Posted at: 11/18/2013 7:01 PM
Updated at: 11/25/2013 7:11 PM
(ABC 6 News) -- Minnesota's Sex Offender Treatment Program continues to be the center of huge debate.
Minnesota's Senate Judiciary Committee met Monday to discuss the program and says action needs to be taken next year or risk a federal judge doing it for them.
Just last week Governor Mark Dayton directed the Department of Human Services to stop releasing sex offenders from the program until the legislature can make changes to the program.
Problem is -- time is running out.
Jeff is a so called "client" inside Minnesota's Sex Offender Treatment Program in Moose Lake, Minnesota.
He was committed nearly three years ago and if history proves to be true, he could be in the program a long time.
"Some two to three years like me, some ten to fifteen years," says Jeff, "and theres just no light at the end of the tunnel."
Those "inside the wire" are frustrated because they say a treatment program is supposed to have an end date.
Nearly 700 clients are in the Minnesota Sex Offender Program, so far only one has been released.
"Individuals who choose to actively participate in treatment and make changes look deep within themselves and want to change and want to do different, then they definitely deserve to move forward with their life," says Jeff.
Jeff and other clients are moving forward with a federal class action lawsuit against the Minnesota Department of Human Services, arguing they are being put away for what amounts to a life sentence.
"None of us were sentenced to a life sentence, we've done our prison time and now we're supposed to be here for treatment," says Jeff.
So it begs the question: is this a treatment program or a prison?
According to Department of Human Services Commissioner Luncinda Jessos, it's a rigorious treatment program for sexually dangerous people.
"People in our program are incredibly difficult, they have committed serious crimes or they would not be there," says Jesson.
ABC 6 News Anchor Laura Lee asks the Commissioner, "is this program unconstitutional?"
"It is constitutional, as long as there is treatment towards release," says Jesson.
A federal judge isn't so sure, and could rule it unconstitutional.
"That would mean he could order the state to make changes which could be very expensive or he could shutdown the program and say you have no right to hold these people," says Representative Tina Liebling, who is currently on a Task Force to help make recommendations to the program.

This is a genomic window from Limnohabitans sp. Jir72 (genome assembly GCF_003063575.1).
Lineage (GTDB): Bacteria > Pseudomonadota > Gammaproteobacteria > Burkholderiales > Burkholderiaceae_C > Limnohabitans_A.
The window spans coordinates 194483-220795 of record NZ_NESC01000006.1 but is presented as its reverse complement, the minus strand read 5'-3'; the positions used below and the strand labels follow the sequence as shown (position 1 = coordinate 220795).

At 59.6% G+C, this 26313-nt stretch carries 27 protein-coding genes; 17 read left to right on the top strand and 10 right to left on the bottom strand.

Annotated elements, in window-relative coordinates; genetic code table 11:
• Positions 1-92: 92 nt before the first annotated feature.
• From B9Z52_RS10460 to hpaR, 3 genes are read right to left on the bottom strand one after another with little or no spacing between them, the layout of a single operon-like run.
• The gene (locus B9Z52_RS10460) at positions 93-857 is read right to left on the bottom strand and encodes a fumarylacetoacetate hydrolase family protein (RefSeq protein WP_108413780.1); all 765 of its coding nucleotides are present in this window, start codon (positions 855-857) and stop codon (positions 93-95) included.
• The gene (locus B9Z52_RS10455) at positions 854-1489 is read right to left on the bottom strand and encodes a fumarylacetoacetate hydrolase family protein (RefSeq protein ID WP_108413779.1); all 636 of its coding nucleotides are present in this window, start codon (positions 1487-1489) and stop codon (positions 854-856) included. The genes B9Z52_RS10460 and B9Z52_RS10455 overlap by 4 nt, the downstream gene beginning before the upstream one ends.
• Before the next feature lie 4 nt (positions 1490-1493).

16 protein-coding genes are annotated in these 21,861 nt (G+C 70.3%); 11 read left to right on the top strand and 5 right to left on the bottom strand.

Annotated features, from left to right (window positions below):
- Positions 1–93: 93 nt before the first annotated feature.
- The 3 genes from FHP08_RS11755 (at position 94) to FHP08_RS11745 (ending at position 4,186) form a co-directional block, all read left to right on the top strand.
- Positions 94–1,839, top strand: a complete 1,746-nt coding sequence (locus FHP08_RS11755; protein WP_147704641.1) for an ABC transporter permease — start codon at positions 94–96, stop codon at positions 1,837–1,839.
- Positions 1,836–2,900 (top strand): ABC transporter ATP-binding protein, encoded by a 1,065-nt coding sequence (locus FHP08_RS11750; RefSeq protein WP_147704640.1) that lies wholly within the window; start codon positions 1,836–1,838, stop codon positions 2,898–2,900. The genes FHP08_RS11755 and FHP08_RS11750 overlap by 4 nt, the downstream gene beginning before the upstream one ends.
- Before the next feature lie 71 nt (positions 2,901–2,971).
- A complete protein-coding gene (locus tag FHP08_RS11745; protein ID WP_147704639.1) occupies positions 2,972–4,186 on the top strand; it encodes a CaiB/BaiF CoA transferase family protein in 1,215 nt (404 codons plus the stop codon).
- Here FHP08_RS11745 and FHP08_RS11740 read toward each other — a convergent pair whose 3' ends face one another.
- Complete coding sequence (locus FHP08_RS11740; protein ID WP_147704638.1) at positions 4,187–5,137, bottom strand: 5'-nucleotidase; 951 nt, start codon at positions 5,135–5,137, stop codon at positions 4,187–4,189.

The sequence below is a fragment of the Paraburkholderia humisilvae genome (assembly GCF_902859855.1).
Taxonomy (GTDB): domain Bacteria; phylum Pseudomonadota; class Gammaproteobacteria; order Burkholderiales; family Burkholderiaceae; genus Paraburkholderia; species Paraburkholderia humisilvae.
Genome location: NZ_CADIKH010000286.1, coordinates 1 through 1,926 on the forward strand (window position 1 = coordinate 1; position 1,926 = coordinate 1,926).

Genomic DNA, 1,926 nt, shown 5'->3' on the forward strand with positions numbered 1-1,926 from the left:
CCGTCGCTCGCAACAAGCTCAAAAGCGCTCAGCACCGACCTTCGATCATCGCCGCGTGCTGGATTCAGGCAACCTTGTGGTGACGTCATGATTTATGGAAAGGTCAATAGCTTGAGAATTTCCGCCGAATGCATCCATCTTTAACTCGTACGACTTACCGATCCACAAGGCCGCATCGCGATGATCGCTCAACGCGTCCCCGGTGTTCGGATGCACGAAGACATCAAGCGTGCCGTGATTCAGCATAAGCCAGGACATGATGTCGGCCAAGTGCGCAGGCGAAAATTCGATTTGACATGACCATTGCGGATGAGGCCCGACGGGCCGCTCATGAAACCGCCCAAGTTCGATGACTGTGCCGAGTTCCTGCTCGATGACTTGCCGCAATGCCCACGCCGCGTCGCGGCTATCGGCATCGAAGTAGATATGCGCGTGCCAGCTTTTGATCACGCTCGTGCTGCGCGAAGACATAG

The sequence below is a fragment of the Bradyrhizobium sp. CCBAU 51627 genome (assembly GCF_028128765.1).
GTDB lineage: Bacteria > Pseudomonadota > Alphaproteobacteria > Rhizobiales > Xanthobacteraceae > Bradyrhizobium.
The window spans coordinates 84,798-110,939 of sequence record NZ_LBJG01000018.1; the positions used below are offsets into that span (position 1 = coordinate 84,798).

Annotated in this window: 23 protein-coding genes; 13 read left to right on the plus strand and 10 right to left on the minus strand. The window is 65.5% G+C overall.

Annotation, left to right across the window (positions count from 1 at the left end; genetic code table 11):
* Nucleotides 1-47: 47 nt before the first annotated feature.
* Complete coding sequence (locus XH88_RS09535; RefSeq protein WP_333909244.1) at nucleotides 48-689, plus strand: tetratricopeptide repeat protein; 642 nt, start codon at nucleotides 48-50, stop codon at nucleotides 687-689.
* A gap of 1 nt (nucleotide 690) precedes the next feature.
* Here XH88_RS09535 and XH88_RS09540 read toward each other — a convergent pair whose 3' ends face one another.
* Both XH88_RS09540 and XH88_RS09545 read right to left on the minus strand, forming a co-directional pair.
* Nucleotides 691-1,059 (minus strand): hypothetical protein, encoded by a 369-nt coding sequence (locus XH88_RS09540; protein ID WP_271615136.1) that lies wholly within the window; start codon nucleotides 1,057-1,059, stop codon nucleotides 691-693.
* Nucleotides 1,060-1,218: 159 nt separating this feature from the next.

And if lawmakers do not act, that federal judge may do it for them.
"We risk having the entire program declared unconstitutional and put at risk all almost 700 of these men being released," says Jesson.
A state task force was created to help solve the problem, Olmsted County Attorney Mark Ostrem is on it.
"We've got some 700 people who are not happy to be where they're at," says Ostrem.
The task force made recommendations and two bills were introduced last legislative session.
But were voted down in the house.
Now Minnesota is back to square one. "Anytime you do anything with sex offenders other than increase their sentences, other than be tougher, it's very difficult politically," says Liebling.
"There are some that people that we could probably manage within our communities," says Ostrem
Those like Jeff, hoping to get a chance to prove himself.
He is currently asking a panel to review his case to move on to phase three of treatment, essentially his last step before returning to society.
"I understand the choices and the crimes we committed are horrible," says Jeff, "just because we're sex offenders doesn't mean we can't change too."
"What can I say to society to get them to understand that, I don't know."
State Officials are currently at odds about the potential release of several offenders including Thomas Duvall who has admitted in treatment to raping more than 100 women.
Since then the governor has directed to stop any releases until there is more review of the program.
Coming up in part two of this special report we'll share a voice that hasn't been heard a lot in this debate, the voice of a victim.
Read and watch that full report, by clicking here.